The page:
In Young v. Young, 1993 CanLII 34 (SCC),  4 SCR 3, McLachlin J. described the limited circumstances in which costs may be awarded personally against a barrister. At page 86 she said: The basic principle on which costs are awarded is as compensation for the successful party, not in order to punish a barrister. Any member of the legal profession might be subject to a compensatory order for costs if it is shown that repetitive and irrelevant material, and excessive motions and applications, characterized the proceedings in which they were involved, and that the lawyer acted in bad faith in encouraging this abuse and delay. It is clear that the courts possess jurisdiction to make such an award, often under statute and, in any event, as part of their inherent jurisdiction to control abuse of process and contempt of court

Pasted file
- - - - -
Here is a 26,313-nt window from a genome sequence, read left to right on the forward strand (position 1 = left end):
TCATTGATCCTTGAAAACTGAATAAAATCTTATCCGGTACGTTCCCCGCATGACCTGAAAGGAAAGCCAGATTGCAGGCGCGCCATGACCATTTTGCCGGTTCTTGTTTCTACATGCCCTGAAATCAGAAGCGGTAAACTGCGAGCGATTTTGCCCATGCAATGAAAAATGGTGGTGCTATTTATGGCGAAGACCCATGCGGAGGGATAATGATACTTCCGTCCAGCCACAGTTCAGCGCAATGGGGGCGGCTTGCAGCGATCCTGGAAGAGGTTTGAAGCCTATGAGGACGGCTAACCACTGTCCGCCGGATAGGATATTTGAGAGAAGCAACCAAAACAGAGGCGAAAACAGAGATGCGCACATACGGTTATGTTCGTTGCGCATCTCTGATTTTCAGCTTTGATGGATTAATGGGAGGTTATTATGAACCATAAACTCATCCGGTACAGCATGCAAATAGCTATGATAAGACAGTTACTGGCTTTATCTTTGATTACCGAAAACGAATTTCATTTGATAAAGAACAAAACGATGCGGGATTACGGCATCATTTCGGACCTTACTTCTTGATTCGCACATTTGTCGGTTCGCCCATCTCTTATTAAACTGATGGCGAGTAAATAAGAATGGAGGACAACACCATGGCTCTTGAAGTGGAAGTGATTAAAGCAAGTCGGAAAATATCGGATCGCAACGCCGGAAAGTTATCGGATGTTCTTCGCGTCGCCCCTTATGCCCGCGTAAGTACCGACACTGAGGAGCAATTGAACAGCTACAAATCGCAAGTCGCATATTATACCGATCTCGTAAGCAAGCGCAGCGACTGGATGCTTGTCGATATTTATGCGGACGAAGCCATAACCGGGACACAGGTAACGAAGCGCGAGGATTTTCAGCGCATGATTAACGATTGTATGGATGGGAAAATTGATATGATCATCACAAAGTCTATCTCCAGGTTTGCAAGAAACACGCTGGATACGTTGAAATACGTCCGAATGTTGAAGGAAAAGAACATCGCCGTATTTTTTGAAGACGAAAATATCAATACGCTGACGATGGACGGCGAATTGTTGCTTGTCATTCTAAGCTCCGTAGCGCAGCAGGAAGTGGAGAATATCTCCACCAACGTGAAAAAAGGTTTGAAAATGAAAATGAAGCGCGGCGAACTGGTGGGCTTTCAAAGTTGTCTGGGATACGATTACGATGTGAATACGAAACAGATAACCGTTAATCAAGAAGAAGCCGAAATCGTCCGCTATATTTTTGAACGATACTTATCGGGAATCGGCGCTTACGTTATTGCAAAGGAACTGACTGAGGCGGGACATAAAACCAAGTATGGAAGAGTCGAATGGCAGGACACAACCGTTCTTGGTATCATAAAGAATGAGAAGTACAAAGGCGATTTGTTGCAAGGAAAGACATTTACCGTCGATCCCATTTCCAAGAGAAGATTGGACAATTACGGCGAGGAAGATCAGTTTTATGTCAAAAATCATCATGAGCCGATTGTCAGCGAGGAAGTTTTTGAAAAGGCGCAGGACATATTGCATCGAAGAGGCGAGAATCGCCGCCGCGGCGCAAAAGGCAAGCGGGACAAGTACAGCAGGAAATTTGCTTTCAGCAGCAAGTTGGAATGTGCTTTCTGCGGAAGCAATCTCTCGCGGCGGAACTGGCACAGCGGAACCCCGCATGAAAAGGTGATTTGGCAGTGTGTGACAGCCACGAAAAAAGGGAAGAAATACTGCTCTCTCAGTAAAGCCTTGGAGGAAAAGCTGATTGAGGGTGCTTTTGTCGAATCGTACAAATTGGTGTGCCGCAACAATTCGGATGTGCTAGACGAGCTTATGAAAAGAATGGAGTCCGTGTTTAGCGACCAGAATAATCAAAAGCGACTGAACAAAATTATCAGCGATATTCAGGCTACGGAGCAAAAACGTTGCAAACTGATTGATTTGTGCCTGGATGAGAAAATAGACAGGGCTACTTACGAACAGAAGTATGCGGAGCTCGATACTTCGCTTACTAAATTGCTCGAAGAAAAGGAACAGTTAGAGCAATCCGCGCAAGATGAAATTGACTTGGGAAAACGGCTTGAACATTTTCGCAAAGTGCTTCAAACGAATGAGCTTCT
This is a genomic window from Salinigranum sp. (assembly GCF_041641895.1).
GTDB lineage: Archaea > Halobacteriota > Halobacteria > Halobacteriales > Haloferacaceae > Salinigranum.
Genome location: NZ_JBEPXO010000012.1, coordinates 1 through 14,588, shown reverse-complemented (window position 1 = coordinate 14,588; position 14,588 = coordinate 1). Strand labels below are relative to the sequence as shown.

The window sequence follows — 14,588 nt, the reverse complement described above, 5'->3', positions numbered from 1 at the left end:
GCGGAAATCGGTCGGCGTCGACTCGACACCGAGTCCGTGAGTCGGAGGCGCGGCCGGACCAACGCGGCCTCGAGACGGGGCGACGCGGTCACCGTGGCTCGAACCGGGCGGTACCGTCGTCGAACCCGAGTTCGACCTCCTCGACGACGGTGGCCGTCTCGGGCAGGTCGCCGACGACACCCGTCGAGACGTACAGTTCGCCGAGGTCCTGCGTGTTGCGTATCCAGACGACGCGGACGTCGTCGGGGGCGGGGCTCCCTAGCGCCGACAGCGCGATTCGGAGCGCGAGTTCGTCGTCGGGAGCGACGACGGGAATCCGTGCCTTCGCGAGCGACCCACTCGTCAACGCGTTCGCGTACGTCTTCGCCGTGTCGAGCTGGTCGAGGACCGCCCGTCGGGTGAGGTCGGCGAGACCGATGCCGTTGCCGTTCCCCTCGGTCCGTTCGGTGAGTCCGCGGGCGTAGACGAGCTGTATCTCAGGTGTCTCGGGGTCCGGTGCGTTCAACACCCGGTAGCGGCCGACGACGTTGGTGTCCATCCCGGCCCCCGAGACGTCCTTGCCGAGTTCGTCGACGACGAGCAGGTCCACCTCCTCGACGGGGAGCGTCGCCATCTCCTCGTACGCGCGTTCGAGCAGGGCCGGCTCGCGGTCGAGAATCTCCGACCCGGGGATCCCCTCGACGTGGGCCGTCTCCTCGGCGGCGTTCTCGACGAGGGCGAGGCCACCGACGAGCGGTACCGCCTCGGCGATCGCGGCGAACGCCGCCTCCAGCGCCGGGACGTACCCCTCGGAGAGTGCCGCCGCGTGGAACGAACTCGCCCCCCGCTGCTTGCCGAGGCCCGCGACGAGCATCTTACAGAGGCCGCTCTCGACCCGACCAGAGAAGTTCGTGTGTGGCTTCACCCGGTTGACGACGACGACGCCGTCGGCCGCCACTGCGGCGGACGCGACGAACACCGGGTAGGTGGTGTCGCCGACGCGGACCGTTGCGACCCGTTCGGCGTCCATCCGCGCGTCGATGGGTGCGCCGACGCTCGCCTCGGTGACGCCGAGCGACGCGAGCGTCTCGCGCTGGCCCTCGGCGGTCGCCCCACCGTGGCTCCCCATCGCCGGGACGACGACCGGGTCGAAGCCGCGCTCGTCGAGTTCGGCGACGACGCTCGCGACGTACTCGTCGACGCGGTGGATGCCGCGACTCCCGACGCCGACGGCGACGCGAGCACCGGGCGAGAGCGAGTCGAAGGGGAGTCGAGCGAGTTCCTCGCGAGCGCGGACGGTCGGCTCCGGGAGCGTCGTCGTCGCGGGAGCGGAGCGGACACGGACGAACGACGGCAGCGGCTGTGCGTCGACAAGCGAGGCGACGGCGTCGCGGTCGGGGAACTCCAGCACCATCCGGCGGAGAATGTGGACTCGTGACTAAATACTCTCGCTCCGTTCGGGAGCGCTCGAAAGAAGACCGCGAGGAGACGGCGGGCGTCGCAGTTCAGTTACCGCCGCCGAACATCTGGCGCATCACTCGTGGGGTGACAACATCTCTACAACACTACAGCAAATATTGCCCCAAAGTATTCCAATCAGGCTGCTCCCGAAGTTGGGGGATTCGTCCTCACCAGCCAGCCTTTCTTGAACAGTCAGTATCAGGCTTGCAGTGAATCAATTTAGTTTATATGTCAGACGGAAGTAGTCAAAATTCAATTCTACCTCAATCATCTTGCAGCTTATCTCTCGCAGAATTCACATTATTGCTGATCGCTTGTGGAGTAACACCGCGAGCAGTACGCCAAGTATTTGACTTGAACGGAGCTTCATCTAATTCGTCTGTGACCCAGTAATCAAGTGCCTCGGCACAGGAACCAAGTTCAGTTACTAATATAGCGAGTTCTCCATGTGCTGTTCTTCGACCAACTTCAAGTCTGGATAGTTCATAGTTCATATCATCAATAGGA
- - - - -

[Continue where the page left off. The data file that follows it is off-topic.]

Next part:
"The most advanced legal research software ever built."
The above passage should not be considered legal advice. Reliable answers to complex legal questions require comprehensive research memos. To learn more visit www.alexsei.com.